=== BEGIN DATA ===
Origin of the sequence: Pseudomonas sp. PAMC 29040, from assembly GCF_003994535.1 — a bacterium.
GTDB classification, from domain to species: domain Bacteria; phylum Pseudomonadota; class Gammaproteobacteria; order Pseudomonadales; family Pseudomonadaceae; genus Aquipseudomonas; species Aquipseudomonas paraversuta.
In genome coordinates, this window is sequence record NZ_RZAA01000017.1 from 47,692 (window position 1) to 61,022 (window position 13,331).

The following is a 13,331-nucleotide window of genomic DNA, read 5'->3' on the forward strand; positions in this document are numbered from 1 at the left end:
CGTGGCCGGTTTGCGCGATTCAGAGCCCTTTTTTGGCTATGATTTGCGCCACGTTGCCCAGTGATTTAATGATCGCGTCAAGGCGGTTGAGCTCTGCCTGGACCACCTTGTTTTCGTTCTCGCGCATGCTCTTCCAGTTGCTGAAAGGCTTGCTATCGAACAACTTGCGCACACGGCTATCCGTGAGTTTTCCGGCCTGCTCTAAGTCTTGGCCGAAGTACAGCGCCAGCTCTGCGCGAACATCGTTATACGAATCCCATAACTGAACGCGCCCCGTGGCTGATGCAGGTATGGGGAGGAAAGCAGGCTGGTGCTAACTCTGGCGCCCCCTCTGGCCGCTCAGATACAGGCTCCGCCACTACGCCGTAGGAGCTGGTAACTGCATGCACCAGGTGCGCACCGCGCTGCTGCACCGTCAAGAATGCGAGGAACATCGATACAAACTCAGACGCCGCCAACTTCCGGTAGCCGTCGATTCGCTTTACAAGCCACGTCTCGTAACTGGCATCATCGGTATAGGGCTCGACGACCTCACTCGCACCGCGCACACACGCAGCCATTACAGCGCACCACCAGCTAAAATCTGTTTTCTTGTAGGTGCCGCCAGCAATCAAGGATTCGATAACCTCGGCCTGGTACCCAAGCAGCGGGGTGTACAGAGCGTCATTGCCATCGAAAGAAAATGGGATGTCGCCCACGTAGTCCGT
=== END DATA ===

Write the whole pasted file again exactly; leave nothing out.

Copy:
Origin of the sequence: Pseudomonas sp. PAMC 29040, from assembly GCF_003994535.1 — a bacterium.
GTDB classification, from domain to species: domain Bacteria; phylum Pseudomonadota; class Gammaproteobacteria; order Pseudomonadales; family Pseudomonadaceae; genus Aquipseudomonas; species Aquipseudomonas paraversuta.
In genome coordinates, this window is sequence record NZ_RZAA01000017.1 from 47,692 (window position 1) to 61,022 (window position 13,331).

The following is a 13,331-nucleotide window of genomic DNA, read 5'->3' on the forward strand; positions in this document are numbered from 1 at the left end:
CGTGGCCGGTTTGCGCGATTCAGAGCCCTTTTTTGGCTATGATTTGCGCCACGTTGCCCAGTGATTTAATGATCGCGTCAAGGCGGTTGAGCTCTGCCTGGACCACCTTGTTTTCGTTCTCGCGCATGCTCTTCCAGTTGCTGAAAGGCTTGCTATCGAACAACTTGCGCACACGGCTATCCGTGAGTTTTCCGGCCTGCTCTAAGTCTTGGCCGAAGTACAGCGCCAGCTCTGCGCGAACATCGTTATACGAATCCCATAACTGAACGCGCCCCGTGGCTGATGCAGGTATGGGGAGGAAAGCAGGCTGGTGCTAACTCTGGCGCCCCCTCTGGCCGCTCAGATACAGGCTCCGCCACTACGCCGTAGGAGCTGGTAACTGCATGCACCAGGTGCGCACCGCGCTGCTGCACCGTCAAGAATGCGAGGAACATCGATACAAACTCAGACGCCGCCAACTTCCGGTAGCCGTCGATTCGCTTTACAAGCCACGTCTCGTAACTGGCATCATCGGTATAGGGCTCGACGACCTCACTCGCACCGCGCACACACGCAGCCATTACAGCGCACCACCAGCTAAAATCTGTTTTCTTGTAGGTGCCGCCAGCAATCAAGGATTCGATAACCTCGGCCTGGTACCCAAGCAGCGGGGTGTACAGAGCGTCATTGCCATCGAAAGAAAATGGGATGTCGCCCACGTAGTCCGT